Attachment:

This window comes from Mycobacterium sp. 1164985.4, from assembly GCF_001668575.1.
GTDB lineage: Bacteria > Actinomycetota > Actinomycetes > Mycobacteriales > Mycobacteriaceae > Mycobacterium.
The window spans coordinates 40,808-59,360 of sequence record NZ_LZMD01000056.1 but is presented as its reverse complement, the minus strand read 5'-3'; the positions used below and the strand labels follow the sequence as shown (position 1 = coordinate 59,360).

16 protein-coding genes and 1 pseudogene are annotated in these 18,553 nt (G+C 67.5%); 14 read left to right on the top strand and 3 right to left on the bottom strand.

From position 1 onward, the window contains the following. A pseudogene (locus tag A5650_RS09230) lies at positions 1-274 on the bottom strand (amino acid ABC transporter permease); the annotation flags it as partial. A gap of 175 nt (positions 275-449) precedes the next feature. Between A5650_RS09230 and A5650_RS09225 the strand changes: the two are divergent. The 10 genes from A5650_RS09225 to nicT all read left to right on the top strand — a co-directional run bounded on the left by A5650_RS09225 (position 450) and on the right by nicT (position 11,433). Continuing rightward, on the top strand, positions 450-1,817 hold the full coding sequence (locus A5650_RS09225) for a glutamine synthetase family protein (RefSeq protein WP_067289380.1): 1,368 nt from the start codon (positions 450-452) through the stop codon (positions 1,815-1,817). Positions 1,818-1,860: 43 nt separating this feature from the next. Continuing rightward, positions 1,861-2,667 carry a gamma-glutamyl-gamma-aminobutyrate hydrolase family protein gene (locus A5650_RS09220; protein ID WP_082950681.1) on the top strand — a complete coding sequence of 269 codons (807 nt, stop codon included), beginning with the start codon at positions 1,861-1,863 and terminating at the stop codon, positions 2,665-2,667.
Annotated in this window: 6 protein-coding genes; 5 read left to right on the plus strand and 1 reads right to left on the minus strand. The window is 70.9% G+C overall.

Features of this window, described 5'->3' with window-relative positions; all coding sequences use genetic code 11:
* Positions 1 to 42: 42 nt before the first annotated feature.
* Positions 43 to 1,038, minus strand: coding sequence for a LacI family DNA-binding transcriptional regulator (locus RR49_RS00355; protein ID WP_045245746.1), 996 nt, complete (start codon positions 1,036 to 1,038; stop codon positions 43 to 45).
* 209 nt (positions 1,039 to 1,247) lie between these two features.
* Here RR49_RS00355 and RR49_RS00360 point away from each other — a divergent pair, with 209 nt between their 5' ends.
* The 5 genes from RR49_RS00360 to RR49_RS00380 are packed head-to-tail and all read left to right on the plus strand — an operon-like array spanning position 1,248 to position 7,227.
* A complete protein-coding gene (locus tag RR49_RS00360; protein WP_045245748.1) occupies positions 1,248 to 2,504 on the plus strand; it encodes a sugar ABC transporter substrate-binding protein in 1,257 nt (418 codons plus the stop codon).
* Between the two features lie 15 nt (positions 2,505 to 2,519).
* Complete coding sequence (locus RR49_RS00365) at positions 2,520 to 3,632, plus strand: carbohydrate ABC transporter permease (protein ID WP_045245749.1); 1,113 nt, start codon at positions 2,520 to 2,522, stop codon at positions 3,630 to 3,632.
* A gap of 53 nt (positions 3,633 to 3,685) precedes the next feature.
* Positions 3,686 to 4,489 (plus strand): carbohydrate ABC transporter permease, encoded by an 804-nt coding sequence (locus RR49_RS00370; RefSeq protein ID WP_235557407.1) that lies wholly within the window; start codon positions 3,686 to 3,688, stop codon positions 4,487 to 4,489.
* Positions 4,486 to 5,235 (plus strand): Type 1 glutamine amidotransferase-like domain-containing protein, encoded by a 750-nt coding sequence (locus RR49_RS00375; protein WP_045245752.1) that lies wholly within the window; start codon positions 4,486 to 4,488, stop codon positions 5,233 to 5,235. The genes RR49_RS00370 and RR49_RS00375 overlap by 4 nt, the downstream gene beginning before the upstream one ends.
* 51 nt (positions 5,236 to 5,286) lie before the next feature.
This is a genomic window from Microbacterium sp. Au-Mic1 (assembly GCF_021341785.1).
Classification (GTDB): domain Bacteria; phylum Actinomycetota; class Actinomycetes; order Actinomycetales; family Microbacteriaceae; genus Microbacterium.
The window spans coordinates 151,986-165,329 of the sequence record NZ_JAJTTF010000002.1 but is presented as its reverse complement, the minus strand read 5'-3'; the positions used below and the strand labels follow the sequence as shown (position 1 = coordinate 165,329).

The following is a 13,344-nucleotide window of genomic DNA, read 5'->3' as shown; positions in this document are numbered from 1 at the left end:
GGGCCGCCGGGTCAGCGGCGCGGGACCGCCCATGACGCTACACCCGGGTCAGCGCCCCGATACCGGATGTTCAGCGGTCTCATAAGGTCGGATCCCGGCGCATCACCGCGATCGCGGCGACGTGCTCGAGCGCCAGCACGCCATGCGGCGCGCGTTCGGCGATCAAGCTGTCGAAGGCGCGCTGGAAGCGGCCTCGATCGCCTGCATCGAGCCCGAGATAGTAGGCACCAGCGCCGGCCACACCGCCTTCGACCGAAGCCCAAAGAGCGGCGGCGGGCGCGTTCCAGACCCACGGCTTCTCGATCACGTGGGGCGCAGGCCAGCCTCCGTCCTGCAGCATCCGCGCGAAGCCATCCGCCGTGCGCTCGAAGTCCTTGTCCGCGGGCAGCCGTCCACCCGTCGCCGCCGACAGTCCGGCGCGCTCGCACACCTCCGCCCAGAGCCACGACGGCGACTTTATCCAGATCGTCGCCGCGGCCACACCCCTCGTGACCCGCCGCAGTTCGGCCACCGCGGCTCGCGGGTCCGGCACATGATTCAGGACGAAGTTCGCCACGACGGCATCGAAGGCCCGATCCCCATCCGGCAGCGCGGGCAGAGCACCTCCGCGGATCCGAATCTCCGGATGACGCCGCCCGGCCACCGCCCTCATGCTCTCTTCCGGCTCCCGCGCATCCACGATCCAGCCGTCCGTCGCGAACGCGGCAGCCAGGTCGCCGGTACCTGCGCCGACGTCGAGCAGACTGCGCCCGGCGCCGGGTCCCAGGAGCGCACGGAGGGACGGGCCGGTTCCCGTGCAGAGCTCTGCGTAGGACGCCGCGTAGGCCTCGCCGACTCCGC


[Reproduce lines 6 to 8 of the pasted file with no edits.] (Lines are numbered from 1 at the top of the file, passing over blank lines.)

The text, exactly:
Annotated in this window: 6 protein-coding genes; 5 read left to right on the plus strand and 1 reads right to left on the minus strand. The window is 70.9% G+C overall.

Features of this window, described 5'->3' with window-relative positions; all coding sequences use genetic code 11:
* Positions 1 to 42: 42 nt before the first annotated feature.